Faith Community Debates Halo 3 Youth Ministry

Although there has been some recent talk around the Net about the use of the Halo series to attract kids to church activities, Saturday’s New York Times coverage (see GamePolitics write-up here) seems to have crystalized the debate over the practice.

A lively discussion at the blog site of bible scholar Ben Witherington nicely captures the opposing views. Witherington – who pretty clearly is not conversant with video games – doesn’t like the idea of using Halo to attract youthful congregants:

This whole sorry approach to youth ministry smacks of absolute desperation and fear – fear that if we are not relevant, we cannot attract a crowd. Is this really what Jesus would do? I don’t think so…

If you have so little creativity or imagination that you imagine that the only way to appeal to youth is by appealing to their most base and basic fallen instincts, then get out of youth ministry – you haven’t got the tools for the task…

Lisa, a reader of the site who describes herself as “a reasonably avid gamer,” weighs in to disagree:

Playing, say, Grand Theft Auto in a church would be a vastly different story… If a church has specifically made it its mission to be culturally relevant to today’s youth, if you’re eliminating video games as an option, you’re highly limiting the tools you can use to reach out.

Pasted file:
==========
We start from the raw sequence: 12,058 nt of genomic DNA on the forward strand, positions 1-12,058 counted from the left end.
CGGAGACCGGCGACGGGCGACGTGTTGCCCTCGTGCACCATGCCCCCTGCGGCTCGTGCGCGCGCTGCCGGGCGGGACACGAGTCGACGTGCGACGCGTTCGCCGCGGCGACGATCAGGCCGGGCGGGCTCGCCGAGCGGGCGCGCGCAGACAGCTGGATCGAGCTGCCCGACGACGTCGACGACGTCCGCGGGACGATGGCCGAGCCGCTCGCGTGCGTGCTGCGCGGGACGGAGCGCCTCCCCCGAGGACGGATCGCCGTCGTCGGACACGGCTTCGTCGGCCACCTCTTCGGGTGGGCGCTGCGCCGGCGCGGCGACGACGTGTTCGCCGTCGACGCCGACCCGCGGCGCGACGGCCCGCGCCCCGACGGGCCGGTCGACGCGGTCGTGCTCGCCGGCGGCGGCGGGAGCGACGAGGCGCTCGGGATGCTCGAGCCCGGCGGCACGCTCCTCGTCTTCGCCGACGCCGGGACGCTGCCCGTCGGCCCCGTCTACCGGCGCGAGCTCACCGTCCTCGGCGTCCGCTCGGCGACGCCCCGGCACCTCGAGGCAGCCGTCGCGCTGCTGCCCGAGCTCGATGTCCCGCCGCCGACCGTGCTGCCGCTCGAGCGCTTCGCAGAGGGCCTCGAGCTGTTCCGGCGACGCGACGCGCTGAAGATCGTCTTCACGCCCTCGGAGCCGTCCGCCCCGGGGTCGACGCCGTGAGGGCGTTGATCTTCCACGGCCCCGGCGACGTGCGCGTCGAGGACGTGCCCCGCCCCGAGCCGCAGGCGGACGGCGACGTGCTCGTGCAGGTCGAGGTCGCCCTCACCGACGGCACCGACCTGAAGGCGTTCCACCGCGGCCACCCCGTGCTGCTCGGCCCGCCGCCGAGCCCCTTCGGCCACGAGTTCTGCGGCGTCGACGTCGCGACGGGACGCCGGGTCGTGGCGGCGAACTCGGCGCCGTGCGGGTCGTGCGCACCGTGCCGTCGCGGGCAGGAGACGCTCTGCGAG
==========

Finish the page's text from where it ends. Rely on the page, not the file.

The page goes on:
Another reader, Jake, adds:

[Perhaps] you’re judging video games as a medium more harshly than films… A second possibility is that you are equating the violence in Halo with vengeance or senseless violence – which is debatable given the narrative the game follows…

Witherington replies, but his lack of familiarity with games is evident:

When you play a ‘Versus’ sort of game, or in that sort of mode, you are in the first place setting up a scenario for individual winners and losers. There is nothing about this that builds community…

Secondly… I do have a major problem with a game that takes endless hours to play, or win, and is so absorbing that it encourages the worst sort of narcissism…

Thirdly, there are numerous studies out there to be had about how these games affect and indeed encode violent images on young brains in various ways that going to a movie that lasts an hour or so would not do.

Jake replies:

I disagree completely that community cannot be built around a game like Halo… I’ve… formed friendships with people online as I’ve played, as well as enjoyed the community when I get together with friends in person and play…

Marc Axelrod weighs in:

My Super Nintendo helped me through a lot of seminary nights when I just didn’t feel like studying… As a pastor, I’ve had great times playing NFL Blitz and other games with the young people…  But I wouldn’t feel right playing a game with gratuitous violence. I don’t know if Halo 3 is a case example or not. I did play Virtua Fighter 4 at church with a couple of my confirmands last Sunday night. Maybe that was a borderline call…

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